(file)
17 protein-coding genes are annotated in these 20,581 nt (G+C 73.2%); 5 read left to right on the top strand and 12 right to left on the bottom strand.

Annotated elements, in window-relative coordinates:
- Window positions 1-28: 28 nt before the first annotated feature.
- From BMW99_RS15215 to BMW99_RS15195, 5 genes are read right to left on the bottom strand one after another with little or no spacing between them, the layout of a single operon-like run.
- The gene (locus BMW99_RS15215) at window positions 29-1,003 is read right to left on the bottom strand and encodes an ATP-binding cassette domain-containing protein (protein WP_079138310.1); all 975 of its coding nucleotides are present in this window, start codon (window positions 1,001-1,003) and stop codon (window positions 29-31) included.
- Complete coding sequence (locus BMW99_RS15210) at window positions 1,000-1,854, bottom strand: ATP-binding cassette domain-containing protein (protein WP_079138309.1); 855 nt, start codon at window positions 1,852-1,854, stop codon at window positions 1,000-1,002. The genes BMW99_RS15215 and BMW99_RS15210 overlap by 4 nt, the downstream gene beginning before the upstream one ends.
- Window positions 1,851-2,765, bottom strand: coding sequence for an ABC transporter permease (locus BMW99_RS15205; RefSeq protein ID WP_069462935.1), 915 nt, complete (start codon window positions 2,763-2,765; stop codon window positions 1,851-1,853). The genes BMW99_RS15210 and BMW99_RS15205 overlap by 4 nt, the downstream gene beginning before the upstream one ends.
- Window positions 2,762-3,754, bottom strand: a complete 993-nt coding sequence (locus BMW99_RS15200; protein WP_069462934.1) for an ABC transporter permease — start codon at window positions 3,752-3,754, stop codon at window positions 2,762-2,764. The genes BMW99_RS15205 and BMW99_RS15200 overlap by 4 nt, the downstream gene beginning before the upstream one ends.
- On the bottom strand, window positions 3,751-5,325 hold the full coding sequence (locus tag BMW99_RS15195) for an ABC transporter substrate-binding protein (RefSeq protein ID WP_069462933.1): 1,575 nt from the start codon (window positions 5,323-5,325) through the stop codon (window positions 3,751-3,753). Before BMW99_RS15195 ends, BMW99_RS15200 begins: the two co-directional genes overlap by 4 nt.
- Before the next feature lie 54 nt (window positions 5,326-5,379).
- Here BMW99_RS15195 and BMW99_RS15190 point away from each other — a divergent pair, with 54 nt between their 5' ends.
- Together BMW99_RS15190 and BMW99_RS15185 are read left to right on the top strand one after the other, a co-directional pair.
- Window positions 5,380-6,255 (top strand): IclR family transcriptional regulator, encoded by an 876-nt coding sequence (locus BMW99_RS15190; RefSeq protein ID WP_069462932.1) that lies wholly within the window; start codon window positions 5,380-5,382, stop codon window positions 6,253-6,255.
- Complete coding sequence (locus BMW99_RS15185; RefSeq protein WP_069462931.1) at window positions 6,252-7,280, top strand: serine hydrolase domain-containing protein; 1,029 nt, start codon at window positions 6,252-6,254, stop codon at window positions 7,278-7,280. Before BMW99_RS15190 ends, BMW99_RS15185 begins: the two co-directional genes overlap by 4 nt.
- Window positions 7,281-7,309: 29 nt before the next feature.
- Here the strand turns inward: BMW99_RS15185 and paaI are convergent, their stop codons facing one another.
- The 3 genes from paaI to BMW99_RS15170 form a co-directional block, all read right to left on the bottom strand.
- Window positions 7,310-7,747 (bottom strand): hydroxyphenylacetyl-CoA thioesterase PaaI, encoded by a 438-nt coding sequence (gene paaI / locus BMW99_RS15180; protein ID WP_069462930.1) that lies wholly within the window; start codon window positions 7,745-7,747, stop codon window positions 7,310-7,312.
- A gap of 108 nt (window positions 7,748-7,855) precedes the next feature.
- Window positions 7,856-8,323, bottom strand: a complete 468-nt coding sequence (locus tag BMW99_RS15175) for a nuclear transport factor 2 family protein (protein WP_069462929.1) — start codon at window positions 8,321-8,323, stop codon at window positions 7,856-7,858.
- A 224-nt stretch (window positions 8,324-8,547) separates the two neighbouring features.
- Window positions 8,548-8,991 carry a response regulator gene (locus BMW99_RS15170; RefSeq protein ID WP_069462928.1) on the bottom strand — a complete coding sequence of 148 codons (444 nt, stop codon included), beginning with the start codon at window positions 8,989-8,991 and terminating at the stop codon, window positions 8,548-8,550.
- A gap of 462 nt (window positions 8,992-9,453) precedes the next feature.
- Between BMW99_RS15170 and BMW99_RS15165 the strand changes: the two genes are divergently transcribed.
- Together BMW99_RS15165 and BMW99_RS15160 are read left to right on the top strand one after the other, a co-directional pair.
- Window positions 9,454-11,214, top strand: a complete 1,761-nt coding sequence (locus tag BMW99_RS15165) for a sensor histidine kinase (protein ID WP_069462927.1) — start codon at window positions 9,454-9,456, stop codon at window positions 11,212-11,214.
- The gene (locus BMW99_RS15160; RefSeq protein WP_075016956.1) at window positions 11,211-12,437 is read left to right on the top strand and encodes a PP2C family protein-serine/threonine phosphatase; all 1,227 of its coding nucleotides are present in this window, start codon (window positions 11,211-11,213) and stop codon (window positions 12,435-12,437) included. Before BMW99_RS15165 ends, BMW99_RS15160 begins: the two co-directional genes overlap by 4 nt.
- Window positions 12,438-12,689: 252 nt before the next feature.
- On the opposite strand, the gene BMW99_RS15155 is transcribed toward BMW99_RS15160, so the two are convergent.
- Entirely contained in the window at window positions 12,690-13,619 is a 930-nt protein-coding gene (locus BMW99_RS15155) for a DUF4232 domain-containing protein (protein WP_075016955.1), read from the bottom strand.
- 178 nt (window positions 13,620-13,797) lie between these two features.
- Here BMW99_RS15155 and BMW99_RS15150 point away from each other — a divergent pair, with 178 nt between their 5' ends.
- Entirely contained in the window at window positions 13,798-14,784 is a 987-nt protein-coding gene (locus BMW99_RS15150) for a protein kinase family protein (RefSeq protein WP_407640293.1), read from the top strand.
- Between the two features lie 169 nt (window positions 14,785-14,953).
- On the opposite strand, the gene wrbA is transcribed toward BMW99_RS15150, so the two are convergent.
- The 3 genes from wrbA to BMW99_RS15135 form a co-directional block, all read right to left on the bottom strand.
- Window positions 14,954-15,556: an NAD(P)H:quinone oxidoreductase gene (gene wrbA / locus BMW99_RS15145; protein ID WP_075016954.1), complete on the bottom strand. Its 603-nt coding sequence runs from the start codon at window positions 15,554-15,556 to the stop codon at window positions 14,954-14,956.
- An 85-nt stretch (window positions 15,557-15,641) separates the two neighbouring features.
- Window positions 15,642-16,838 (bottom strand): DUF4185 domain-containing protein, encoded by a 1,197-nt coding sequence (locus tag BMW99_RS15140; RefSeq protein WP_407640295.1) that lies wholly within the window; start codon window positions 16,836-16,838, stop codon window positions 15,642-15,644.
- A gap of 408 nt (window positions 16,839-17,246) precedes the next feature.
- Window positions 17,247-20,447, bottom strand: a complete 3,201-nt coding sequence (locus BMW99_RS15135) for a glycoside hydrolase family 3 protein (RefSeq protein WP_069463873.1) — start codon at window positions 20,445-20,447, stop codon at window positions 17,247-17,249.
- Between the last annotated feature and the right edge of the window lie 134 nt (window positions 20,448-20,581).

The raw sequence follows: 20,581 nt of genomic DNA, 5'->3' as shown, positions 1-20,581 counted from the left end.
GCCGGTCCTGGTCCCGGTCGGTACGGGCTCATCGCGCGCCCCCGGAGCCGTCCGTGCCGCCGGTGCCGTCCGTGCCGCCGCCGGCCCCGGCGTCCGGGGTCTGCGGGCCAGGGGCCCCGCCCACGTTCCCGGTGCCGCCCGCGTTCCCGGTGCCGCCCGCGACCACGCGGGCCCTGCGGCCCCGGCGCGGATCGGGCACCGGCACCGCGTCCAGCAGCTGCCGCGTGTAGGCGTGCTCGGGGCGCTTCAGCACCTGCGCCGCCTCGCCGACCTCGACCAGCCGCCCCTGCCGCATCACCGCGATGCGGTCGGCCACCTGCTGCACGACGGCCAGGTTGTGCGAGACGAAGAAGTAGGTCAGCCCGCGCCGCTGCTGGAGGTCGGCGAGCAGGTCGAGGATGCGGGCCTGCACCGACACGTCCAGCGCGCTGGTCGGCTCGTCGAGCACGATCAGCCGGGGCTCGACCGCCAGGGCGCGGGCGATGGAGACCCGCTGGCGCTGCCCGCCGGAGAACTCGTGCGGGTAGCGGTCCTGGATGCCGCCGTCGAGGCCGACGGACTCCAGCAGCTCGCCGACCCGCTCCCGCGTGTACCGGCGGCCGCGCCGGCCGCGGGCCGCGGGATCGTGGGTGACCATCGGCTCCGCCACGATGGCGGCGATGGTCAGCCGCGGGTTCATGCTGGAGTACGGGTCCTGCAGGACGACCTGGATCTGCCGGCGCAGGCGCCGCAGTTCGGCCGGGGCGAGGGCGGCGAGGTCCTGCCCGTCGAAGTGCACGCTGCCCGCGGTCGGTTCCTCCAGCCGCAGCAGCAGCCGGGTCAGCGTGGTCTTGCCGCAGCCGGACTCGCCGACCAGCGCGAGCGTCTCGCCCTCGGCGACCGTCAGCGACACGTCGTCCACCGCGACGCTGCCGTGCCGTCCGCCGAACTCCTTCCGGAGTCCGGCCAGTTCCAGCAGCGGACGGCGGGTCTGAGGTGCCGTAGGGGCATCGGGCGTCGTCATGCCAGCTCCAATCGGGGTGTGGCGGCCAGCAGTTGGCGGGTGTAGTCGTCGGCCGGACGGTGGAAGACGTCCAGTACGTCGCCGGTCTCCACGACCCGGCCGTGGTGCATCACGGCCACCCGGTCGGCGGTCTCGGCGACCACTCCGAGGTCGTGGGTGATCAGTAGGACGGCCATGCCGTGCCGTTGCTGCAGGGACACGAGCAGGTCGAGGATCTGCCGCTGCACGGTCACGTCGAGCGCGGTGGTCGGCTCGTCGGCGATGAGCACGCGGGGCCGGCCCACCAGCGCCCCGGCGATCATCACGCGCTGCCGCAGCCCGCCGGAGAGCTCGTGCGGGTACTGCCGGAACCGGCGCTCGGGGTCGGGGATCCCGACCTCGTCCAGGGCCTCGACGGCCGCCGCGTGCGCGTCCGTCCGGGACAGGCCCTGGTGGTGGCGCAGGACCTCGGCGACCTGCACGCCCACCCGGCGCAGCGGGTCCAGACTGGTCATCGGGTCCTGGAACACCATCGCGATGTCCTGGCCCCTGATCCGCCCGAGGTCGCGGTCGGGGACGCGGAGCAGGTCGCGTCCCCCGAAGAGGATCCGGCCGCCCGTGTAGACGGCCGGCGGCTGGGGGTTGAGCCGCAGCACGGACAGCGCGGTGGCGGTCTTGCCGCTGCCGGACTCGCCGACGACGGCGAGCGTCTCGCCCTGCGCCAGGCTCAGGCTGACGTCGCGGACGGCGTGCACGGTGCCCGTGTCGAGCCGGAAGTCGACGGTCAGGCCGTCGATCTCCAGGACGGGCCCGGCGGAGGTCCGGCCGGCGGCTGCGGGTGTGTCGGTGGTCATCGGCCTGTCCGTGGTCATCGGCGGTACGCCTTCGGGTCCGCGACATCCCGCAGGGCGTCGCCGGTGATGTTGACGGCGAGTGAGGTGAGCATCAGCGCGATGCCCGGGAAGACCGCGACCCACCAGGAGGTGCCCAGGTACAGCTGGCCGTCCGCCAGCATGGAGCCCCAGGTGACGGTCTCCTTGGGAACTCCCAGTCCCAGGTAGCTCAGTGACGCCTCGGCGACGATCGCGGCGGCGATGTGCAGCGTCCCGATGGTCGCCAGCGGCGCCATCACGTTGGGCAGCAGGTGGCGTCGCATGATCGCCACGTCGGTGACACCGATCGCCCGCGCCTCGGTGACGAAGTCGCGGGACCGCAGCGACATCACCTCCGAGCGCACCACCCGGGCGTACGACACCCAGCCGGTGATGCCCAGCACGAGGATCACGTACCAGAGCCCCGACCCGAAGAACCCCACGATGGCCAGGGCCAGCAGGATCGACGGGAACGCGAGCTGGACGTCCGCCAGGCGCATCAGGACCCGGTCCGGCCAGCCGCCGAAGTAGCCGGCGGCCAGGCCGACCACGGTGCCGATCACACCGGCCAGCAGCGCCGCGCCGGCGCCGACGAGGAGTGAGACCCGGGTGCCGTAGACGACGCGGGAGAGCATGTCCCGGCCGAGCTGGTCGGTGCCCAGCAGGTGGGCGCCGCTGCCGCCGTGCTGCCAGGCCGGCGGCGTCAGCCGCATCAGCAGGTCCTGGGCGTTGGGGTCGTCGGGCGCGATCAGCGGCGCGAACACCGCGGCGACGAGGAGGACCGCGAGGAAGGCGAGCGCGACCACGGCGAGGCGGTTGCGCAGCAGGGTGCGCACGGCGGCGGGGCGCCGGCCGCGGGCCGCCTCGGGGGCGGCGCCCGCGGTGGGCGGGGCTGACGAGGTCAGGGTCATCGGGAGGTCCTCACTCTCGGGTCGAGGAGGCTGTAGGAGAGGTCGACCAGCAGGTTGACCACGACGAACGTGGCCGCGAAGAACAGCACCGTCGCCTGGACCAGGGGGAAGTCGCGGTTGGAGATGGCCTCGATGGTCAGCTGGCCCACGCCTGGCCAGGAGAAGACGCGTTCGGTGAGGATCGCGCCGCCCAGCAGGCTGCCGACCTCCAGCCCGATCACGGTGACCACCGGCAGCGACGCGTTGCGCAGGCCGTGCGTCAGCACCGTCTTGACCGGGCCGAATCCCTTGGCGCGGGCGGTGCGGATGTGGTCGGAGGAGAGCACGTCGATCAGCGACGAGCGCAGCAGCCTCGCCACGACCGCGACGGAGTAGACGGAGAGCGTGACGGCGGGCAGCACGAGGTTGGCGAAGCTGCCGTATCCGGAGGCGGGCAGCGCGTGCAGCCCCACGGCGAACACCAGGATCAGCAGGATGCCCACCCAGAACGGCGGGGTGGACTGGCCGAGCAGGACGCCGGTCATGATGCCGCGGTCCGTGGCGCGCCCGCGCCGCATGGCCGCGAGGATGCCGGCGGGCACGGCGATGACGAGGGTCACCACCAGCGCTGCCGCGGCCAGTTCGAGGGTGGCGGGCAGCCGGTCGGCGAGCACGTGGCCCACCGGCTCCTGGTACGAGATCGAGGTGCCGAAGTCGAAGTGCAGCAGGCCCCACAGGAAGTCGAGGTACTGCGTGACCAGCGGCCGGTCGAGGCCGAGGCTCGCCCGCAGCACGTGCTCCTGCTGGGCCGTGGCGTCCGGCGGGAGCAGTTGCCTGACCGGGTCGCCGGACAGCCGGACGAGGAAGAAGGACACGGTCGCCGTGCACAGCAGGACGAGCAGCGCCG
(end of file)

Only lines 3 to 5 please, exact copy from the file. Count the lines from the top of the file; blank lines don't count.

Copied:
- Window positions 1-28: 28 nt before the first annotated feature.
- From BMW99_RS15215 to BMW99_RS15195, 5 genes are read right to left on the bottom strand one after another with little or no spacing between them, the layout of a single operon-like run.
- The gene (locus BMW99_RS15215) at window positions 29-1,003 is read right to left on the bottom strand and encodes an ATP-binding cassette domain-containing protein (protein WP_079138310.1); all 975 of its coding nucleotides are present in this window, start codon (window positions 1,001-1,003) and stop codon (window positions 29-31) included.